Moving Forward, Together: Introduction

First in the Moving Forward, Together series, this introduction addresses the value of recovery, the history of consumer involvement, steps to get started, and the reason why the authors chose to use the word “consumer” throughout the series.

Moving Forward, Together


Homelessness is traumatic. Like other traumatic experiences such as interpersonal violence, natural disaster, and wartime conflict, the impact of homelessness is devastating. Coupled with the loss of a place to call home is the loss of emotional comfort found in predictability and the ability to control decisions about one’s life. These traumas result in disconnection from self and others, undermining self-efficacy, sense of safety, control, power, and choice. And yet, despite the staggering toll that homelessness takes on individuals, families, and our nation as a whole, there is much promise in the recovery of people with these experiences.

The Value of Recovery

What does it mean to recover from experiences of homelessness, trauma, psychiatric distress, and substance use? What is the relationship between consumer integration and recovery in the delivery of services to people who are homeless? While each person must define a personal process or journey of recovery, there are some themes commonly reported among people around the world: Hope, being believed, finding meaning in the experiences, giving back, and “recognition as a whole human being rather than being reduced to a label.”

Ten Components of Recovery

  • Hope
  • Self direction
  • Strengths base
  • Person-centeredness
  • Peer support
  • Empowerment
  • Respect
  • Holistic
  • Responsibility
  • Non-linearity

In order to support people in reclaiming their lives, it is important to create environments that foster respect, break down hierarchies, and share power with those receiving services. This process requires a paradigm shift from a traditional service delivery approach to recovery-based approach. It begins with changing assumptions. Rather than seeing people as “sick,” “diseased,” or “disabled,” it means seeing people as complex human beings with capabilities and strengths as well as struggles. Being recovery-oriented means believing that recovery can happen for everyone, no matter how vulnerable they appear to be at any given time. It means holding out hope for people who no longer can, because the research shows that people can and do recover (Harding et al., 1987, 1994; Huber, 1975; DeSisto et al., 1995) with and without intervention (de Girolamo, 1996). Agencies that create integrated environments where consumers are active partners send potent messages that recovery is possible to staff, people receiving services, and the community at large. Involving consumers at all levels honors recovery and provides strong, tangible evidence that healing is possible. People in recovery become living testimonies inspiring others and providing access to support. Their presence affirms possibilities and breaks down stereotypes that so often flourish in the absence of people with lived experience.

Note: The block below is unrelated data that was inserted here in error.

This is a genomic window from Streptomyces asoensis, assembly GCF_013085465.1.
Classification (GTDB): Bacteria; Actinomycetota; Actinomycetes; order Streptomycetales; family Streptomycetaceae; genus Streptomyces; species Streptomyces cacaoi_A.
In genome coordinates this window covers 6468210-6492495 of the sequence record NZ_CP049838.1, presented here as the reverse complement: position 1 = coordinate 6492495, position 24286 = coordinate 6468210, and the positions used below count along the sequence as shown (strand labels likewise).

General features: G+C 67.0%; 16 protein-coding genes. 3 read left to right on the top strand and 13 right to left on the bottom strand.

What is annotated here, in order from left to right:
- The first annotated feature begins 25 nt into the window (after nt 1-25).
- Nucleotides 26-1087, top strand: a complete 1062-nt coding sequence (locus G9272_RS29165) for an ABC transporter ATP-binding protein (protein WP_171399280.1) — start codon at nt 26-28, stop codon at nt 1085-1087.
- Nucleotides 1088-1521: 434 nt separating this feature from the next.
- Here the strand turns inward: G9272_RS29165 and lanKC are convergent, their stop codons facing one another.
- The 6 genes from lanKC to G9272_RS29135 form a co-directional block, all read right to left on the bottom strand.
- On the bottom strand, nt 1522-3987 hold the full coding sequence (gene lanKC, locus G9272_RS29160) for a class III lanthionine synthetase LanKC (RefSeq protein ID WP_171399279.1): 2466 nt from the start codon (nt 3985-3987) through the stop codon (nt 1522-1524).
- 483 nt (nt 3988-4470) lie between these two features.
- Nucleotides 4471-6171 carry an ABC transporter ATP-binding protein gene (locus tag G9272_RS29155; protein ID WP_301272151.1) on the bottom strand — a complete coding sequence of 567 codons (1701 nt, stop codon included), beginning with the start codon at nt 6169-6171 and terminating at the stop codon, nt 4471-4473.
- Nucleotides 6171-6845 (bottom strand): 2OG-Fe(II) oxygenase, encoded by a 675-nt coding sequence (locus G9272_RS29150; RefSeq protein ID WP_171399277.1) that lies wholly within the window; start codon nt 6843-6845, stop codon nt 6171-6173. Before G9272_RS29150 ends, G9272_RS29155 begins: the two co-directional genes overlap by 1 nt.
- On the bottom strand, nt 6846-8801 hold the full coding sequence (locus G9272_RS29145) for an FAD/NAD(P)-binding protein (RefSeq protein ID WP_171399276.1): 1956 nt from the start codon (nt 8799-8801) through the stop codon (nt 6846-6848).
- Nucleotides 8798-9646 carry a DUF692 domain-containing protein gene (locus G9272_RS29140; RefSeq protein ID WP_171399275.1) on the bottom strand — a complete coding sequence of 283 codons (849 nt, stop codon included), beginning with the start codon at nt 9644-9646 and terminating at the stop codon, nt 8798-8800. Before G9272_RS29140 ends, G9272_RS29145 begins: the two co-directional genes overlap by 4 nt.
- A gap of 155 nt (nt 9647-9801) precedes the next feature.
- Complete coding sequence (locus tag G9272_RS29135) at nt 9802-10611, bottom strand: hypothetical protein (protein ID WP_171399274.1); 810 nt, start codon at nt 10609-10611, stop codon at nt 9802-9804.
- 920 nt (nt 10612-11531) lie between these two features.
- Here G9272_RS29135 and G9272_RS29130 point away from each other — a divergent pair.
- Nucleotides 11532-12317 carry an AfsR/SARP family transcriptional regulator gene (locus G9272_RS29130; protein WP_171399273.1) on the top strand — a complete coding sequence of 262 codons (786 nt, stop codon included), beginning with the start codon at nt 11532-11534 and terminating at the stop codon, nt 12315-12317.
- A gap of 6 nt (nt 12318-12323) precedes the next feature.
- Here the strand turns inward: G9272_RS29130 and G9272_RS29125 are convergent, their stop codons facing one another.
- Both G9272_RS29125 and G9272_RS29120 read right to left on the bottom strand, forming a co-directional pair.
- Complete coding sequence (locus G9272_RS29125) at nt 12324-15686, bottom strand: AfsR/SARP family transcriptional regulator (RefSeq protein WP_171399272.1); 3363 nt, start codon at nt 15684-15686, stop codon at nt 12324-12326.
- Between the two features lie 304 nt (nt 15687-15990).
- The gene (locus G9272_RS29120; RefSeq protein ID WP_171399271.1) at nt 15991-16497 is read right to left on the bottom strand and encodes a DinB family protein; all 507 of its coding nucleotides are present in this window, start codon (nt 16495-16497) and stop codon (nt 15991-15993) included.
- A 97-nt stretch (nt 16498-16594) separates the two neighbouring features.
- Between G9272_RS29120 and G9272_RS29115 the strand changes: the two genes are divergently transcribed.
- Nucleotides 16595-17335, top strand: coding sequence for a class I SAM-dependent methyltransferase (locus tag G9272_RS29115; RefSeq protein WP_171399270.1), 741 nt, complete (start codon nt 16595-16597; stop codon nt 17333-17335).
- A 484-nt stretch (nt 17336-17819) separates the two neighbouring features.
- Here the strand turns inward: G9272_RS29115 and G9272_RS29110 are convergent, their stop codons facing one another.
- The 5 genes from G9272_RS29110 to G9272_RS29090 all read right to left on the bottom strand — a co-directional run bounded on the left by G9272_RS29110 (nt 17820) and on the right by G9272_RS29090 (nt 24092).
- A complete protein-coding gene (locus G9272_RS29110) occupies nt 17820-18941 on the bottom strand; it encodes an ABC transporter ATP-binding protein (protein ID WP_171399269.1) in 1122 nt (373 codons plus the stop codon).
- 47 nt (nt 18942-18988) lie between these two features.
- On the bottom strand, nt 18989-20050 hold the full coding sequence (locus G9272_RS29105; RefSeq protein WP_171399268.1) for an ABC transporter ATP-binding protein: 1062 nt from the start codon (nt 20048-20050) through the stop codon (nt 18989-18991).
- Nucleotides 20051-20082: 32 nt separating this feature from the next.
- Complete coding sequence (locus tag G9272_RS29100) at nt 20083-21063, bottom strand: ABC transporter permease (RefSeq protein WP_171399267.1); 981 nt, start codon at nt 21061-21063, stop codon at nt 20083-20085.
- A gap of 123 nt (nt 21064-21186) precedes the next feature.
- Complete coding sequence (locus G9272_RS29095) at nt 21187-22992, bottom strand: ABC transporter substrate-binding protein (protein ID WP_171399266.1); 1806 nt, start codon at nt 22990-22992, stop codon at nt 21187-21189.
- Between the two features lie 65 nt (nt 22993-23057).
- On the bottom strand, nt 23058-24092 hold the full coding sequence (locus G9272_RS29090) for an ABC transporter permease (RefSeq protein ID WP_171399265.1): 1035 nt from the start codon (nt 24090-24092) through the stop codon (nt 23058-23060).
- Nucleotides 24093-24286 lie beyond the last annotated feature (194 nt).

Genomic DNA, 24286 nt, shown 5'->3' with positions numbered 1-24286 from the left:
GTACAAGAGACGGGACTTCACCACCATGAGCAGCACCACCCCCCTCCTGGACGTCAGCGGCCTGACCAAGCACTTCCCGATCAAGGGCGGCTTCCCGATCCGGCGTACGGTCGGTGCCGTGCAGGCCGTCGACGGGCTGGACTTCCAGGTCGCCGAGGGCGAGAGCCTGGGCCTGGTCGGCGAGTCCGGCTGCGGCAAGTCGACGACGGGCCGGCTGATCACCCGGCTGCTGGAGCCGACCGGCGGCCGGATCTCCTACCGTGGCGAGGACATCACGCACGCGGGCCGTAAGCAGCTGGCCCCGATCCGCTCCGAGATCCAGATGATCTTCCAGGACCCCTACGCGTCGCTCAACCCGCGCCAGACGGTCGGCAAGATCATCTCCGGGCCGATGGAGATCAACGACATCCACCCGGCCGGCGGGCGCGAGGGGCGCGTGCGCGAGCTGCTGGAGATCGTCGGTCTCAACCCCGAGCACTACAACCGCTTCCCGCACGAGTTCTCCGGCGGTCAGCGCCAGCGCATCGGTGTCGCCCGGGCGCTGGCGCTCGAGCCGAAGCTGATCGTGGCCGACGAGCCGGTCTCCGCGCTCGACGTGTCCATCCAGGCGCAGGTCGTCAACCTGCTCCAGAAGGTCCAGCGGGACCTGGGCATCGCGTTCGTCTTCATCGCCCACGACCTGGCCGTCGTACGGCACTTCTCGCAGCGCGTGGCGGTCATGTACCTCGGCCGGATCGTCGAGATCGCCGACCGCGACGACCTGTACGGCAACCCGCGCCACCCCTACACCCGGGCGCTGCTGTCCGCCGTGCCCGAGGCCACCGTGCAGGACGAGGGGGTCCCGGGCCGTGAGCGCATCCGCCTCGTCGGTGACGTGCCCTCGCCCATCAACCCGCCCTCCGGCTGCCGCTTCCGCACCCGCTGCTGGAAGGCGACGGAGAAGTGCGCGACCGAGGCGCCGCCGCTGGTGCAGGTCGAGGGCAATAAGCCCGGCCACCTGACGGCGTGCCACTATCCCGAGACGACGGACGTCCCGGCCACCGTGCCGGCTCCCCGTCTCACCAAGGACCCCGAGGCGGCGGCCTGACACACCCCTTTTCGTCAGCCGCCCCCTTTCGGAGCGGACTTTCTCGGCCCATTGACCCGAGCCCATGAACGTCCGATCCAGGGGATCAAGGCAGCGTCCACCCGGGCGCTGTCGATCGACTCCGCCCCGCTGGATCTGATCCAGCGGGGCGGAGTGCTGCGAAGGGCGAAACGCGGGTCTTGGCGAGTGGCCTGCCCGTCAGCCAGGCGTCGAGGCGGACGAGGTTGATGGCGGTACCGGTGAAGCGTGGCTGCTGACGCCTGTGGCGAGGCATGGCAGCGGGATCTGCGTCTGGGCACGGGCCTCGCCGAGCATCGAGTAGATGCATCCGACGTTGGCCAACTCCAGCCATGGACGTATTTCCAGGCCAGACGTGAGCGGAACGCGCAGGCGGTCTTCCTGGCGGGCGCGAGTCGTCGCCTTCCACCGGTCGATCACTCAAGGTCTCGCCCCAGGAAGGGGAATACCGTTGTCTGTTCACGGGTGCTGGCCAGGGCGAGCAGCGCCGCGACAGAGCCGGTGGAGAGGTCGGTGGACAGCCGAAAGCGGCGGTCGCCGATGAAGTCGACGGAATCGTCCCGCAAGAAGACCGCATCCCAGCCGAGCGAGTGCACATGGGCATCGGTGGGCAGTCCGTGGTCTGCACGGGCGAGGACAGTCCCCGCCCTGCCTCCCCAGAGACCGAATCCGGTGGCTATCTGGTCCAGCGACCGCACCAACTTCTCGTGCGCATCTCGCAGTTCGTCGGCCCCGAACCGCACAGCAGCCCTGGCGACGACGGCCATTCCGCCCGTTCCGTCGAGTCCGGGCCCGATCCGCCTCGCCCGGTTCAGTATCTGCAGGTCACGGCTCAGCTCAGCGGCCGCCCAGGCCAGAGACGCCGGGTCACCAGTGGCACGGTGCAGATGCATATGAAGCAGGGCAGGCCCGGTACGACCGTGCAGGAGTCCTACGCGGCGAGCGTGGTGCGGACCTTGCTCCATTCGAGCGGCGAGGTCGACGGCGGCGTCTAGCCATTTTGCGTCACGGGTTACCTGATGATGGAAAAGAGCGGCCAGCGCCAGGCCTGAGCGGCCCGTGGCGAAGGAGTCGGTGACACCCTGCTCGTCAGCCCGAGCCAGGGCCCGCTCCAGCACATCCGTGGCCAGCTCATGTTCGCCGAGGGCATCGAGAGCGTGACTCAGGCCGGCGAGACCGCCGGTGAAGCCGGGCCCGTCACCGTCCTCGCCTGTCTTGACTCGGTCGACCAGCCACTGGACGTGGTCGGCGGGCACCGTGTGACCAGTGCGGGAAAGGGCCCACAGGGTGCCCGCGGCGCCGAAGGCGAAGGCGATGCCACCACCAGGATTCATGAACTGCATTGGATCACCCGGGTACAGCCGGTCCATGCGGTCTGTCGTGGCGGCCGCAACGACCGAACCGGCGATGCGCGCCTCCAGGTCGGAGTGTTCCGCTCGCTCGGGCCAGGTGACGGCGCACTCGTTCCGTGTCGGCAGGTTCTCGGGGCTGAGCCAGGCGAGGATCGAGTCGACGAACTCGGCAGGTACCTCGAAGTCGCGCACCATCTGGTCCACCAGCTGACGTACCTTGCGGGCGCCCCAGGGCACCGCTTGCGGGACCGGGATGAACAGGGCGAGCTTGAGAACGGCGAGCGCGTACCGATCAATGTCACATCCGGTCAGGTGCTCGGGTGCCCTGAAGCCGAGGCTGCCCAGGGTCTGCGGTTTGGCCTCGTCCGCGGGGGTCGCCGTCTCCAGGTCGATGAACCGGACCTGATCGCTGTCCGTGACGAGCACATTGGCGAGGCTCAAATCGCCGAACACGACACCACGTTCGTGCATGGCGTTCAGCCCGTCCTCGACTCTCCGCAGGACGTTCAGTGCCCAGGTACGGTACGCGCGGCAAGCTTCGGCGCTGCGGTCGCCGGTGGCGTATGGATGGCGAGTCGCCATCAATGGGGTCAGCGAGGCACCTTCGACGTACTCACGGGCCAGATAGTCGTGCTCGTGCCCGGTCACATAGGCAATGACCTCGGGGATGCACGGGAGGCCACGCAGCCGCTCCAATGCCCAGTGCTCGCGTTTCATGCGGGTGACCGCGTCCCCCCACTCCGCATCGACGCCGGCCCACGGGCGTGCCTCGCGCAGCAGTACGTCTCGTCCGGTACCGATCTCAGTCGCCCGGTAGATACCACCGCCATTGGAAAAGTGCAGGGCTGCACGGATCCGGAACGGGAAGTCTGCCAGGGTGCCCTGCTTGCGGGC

Integrating People Provides Hope and Improves the Quality of Services

With the integration of consumers into the fabric of homeless service planning, policy, and delivery, the resulting collaboration makes systems more sensitive and responsive, improving the quality of care (Consumer Practitioners in PATH-Funded Programs, 2006; Barrow et al., 2007; Van Tosh, 1993). It also fosters hope for those receiving services and those providing them. Moving Forward, Together presents a vision of strong partnerships with consumers at every organizational level.

A major tension in the field of homelessness is balancing the scarcity of resources with the objective of fully integrating consumers in service delivery. The authors acknowledge that the standards this series sets are high, perhaps beyond the ability of some organizations and agencies that must operate from day-to-day in resource scarce environments. However, that by itself is no reason to aim for goals that are more modest; higher expectations yield higher outcomes for both individuals and organizations (Cotton, 1989; Good, 1987).

The Power of Language: Why Use the Term “Consumer”?

People who experience homelessness are not a homogenous group. They come from a broad cultural, racial, and linguistic spectrum, representing a diversity of genders, ages, abilities, health needs, and backgrounds. Many have co-occurring mental health and substance use disorders in addition to the impact of trauma. However, the common dominator among them is the grip of extreme poverty. The use of the term “consumer” is often in the context of mental health; some prefer other identifiers. “Survivor” refers to the fact that many individuals survived violence, psychiatric distress, homelessness, or the re-traumatizing effects of services.

Other common identifiers include:

  • people in recovery
  • people who are formerly homeless
  • clients
  • ex-patients (denoting time in psychiatric facilities)
  • recipients
  • users

Currently, there is no single term that captures all those experiences. In an effort to respect the varied ways people describe themselves, this series broadens the traditional use of the term “consumer” beyond its usual mental health connotation. In this series, the term “consumer” represents a person with past or present experiences of homelessness, who also may have histories of: substance use; psychiatric disability; and/or histories of trauma.

Early Support for Integration Efforts

Over the last thirty years, mental health and substance use organizations led the way in encouraging consumer integration in service development, delivery, and evaluation as part of an effort to create recovery-oriented environments that are person-centered and trauma-informed.